Would you want to be cared for by a Care Robot? graph of japanese statisticsThe Cabinet Office of Japan recengtly conducted a survey looking at care robots.


Between the 1st and 11th of August 2013 3,000 members of the public with Japanese nationality were randomly selected. 1,842 of them (61.4%) chose to answer the questionnaire at face-to-face interviews. Further demographic breakdown was not provided.

Before you get the idea of robo-nurses into your head, as can be seen in the preamble to Q4 it is more just technology to assist the carer and the cared-for rather than the science-fiction image of autonomous androids tending to their human wards.

Research results

Q1: Have you or members of your family had experience of performing nursing care at home? (Sample size=1,842)

Yes, myself (to SQ) 26.3%
Yes, other family members (to SQ) 11.5%
No 62.1%
No answer 0.1%

Q1SQ: Which aspect of nursing care at home were particularly arduous? (Sample size=696, multiple answer)

Toilet (on toilet, changing nappies, etc) 62.5%
Bathing (getting into bath, washing, etc) 58.3%
Meal times (perparation, feeding) 49.1%
Transferring (from wheelchair to toilet, bath, bed, etc) 48.3%
Getting up (from bed, out of chairs, etc) 47.7%
Moving (walking around the house) 37.8
Dementia care 28.9%
Watching over (perventing wandering off, falling out of bed, etc) 28.2%
Going out (shopping escort, etc) 19.4%
Rehabilitation training 16.1%
Other 0.6%
Nothing in particular 2.4%
Don’t know 0.6%

Q2: Do you know about “Care Robots”? (Sample size=1,842)

Know what they are 31.9%
Just heard the term 41.9%
Don’t know them 26.1%
Don’t know if I know 0.1%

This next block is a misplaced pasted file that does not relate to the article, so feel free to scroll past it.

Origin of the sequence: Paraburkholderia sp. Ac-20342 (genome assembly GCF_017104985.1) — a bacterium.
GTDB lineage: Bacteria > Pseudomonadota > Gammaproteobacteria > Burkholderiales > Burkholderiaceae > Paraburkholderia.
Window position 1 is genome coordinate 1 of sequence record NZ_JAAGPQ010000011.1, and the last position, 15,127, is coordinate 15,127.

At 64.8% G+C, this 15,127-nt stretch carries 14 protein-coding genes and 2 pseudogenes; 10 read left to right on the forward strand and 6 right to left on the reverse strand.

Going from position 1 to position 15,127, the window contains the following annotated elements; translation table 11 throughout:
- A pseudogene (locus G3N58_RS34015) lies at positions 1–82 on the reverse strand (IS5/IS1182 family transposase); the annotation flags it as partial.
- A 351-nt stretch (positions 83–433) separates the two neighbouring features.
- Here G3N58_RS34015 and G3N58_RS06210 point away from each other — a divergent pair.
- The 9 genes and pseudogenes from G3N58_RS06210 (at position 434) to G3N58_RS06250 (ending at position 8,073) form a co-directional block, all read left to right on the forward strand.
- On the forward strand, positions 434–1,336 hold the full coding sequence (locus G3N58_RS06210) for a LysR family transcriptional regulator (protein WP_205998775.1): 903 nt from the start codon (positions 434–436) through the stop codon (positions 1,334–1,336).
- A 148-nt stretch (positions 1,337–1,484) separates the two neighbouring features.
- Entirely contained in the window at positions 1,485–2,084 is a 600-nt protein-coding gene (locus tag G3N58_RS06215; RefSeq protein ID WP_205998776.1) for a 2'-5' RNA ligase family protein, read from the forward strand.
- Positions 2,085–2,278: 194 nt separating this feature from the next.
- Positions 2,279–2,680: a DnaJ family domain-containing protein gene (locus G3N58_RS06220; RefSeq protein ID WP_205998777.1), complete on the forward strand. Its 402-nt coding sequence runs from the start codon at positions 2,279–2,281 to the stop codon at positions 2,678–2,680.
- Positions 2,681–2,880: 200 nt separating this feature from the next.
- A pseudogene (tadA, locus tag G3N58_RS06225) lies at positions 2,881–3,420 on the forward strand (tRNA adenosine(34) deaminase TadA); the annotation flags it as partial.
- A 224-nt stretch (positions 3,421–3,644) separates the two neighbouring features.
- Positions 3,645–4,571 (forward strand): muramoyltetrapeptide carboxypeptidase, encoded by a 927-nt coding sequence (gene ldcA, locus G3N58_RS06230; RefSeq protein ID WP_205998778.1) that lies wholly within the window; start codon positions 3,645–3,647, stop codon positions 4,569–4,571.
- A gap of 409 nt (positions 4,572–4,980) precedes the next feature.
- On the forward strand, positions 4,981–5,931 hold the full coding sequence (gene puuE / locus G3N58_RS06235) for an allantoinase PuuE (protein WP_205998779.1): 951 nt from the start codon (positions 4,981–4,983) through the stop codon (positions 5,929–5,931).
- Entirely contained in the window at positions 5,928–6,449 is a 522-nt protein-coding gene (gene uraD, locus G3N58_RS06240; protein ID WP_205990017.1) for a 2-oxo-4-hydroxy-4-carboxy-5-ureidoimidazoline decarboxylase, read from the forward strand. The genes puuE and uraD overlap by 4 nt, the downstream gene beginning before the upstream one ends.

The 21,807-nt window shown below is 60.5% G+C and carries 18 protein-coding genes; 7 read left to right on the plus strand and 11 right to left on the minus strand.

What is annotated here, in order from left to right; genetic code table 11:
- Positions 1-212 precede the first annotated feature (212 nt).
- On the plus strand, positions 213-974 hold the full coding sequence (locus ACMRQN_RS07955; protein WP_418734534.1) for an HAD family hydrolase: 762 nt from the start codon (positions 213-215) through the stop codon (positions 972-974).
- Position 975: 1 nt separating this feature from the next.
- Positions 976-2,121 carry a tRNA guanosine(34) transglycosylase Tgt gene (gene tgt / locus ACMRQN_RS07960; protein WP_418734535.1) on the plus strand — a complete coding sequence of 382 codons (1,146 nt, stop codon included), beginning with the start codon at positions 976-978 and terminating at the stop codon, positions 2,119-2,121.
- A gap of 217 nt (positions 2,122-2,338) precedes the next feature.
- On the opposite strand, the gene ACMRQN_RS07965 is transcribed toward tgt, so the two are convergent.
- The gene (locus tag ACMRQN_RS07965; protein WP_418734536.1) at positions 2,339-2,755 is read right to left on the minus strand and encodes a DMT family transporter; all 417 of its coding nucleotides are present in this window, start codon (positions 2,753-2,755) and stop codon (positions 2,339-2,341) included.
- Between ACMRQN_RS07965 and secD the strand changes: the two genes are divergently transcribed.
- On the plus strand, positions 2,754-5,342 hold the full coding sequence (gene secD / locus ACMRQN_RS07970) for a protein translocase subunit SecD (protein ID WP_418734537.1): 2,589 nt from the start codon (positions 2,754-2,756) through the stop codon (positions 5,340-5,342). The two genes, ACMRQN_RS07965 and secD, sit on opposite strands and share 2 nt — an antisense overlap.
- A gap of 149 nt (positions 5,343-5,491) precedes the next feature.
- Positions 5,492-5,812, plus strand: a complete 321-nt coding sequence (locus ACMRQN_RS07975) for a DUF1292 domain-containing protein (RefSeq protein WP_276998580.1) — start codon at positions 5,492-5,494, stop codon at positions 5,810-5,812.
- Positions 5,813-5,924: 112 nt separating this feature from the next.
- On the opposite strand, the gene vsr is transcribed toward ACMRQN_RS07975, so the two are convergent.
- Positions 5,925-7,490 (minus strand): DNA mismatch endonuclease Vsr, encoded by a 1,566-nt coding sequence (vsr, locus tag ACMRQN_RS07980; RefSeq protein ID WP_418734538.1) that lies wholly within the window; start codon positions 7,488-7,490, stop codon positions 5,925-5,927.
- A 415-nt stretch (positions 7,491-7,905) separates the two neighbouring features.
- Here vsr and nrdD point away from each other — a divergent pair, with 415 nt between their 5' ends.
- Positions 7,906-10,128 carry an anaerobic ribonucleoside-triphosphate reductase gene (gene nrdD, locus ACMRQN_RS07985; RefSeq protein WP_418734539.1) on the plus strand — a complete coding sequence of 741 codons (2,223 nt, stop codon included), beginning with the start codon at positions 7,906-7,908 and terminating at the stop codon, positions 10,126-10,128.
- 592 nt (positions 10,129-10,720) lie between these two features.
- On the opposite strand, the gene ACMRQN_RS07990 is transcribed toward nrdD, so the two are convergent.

Q3: What do you think are the attractions of a Care Robot? (Sample size=1,842, multiple answer)

The physical and mental toll on the carer will be reduced 63.9%
The carer need not pay full attention to their ward 41.5%
The things the cared-for person can do by themselves will increase 35.8%
Will help prevent the physical and mental decline of the cared-for person 21.0%
The costs of care will decrease 19.9%
It will be even safer than human carers 15.4%
Can receive leading-edge care 13.7%
Other 0.8%
Nothing in particular 7.0%
Don’t know 4.7%

Next, the respondents were shown information describing the five fields that in November 2012 the government declared were important fields for care-related robotic technology. These were:

  1. When lifting the cared-for person, a wearable device to reduce the strain on the carer’s back, etc
  2. When transferring the cared-for person from bed to wheelchair, equipment to assist the process
  3. When going out, a battery-assisted “Silver Car”, Granny cart
  4. Self-purging toilet for living rooms
  5. Sensor system to assist in looking out for a card-for person

Q4: Would you want to use a Care Robot at your own home when caring for someone else? (Sample size=1,842)

Yes 24.7%
Perhaps 35.1%
Perhaps not 19.3%
No 14.6%
Don’t know 6.4%

Q5: Would you want to be cared for by a Care Robot? (Sample size=1,842)

Yes 35.1%
Perhaps 30.0%
Perhaps not 14.9%
No 14.3%
Don’t know 5.6%

Q6: When choosing a Care Robot, what do you think would be especially important? (Sample size=1,842, multiple answer)

Easy to operate 74.4%
Cheap price 68.6%
Has a safety certificate 54.6%
Covered by national health insurance scheme 53.6%
Comes with a guarantee against injury from careless use 46.1%
Easy to clean, easy to replace parts, otherwise simple on-going maintenance 45.2%
Don’t take up much space 39.7%
Endorsed by local, national government 35.5%
Good reviews from others 18.2%
Company has large market share 16.0%
Made by a well-known company 8.0%
Good design 6.7%
Often see adverts for it 6.6%
Other 0.5%
Nothing in particular 3.5%
Don’t know 3.0%


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